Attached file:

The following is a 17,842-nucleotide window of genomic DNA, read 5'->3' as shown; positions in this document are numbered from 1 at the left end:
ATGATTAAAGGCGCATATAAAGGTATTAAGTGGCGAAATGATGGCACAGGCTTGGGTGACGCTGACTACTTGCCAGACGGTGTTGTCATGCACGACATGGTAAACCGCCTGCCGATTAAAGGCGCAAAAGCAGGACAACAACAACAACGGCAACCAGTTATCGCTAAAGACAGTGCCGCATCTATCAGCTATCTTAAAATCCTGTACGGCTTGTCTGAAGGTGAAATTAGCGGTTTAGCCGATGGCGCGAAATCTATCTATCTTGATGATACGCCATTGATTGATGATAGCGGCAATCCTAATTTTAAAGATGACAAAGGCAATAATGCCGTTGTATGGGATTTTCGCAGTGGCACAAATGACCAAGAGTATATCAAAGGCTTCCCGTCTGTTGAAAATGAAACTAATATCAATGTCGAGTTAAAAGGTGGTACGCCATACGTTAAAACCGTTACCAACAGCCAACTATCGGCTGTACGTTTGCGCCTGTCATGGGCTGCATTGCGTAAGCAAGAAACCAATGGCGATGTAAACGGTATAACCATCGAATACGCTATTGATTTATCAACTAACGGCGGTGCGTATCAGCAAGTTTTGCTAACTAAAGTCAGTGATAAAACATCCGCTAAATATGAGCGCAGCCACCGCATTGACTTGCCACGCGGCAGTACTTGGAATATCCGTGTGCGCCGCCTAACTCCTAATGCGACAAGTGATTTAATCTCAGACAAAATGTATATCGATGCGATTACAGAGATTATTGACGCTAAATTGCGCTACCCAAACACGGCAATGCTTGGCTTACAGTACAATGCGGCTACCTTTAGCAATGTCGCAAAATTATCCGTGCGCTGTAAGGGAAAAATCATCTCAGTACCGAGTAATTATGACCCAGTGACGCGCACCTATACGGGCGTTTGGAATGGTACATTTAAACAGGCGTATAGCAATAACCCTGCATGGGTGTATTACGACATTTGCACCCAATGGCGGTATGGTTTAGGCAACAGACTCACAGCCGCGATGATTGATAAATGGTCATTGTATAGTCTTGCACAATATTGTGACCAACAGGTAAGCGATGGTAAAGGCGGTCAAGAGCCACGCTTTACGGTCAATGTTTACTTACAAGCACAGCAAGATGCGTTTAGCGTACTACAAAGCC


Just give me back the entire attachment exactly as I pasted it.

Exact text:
The following is a 17,842-nucleotide window of genomic DNA, read 5'->3' as shown; positions in this document are numbered from 1 at the left end:
ATGATTAAAGGCGCATATAAAGGTATTAAGTGGCGAAATGATGGCACAGGCTTGGGTGACGCTGACTACTTGCCAGACGGTGTTGTCATGCACGACATGGTAAACCGCCTGCCGATTAAAGGCGCAAAAGCAGGACAACAACAACAACGGCAACCAGTTATCGCTAAAGACAGTGCCGCATCTATCAGCTATCTTAAAATCCTGTACGGCTTGTCTGAAGGTGAAATTAGCGGTTTAGCCGATGGCGCGAAATCTATCTATCTTGATGATACGCCATTGATTGATGATAGCGGCAATCCTAATTTTAAAGATGACAAAGGCAATAATGCCGTTGTATGGGATTTTCGCAGTGGCACAAATGACCAAGAGTATATCAAAGGCTTCCCGTCTGTTGAAAATGAAACTAATATCAATGTCGAGTTAAAAGGTGGTACGCCATACGTTAAAACCGTTACCAACAGCCAACTATCGGCTGTACGTTTGCGCCTGTCATGGGCTGCATTGCGTAAGCAAGAAACCAATGGCGATGTAAACGGTATAACCATCGAATACGCTATTGATTTATCAACTAACGGCGGTGCGTATCAGCAAGTTTTGCTAACTAAAGTCAGTGATAAAACATCCGCTAAATATGAGCGCAGCCACCGCATTGACTTGCCACGCGGCAGTACTTGGAATATCCGTGTGCGCCGCCTAACTCCTAATGCGACAAGTGATTTAATCTCAGACAAAATGTATATCGATGCGATTACAGAGATTATTGACGCTAAATTGCGCTACCCAAACACGGCAATGCTTGGCTTACAGTACAATGCGGCTACCTTTAGCAATGTCGCAAAATTATCCGTGCGCTGTAAGGGAAAAATCATCTCAGTACCGAGTAATTATGACCCAGTGACGCGCACCTATACGGGCGTTTGGAATGGTACATTTAAACAGGCGTATAGCAATAACCCTGCATGGGTGTATTACGACATTTGCACCCAATGGCGGTATGGTTTAGGCAACAGACTCACAGCCGCGATGATTGATAAATGGTCATTGTATAGTCTTGCACAATATTGTGACCAACAGGTAAGCGATGGTAAAGGCGGTCAAGAGCCACGCTTTACGGTCAATGTTTACTTACAAGCACAGCAAGATGCGTTTAGCGTACTACAAAGCC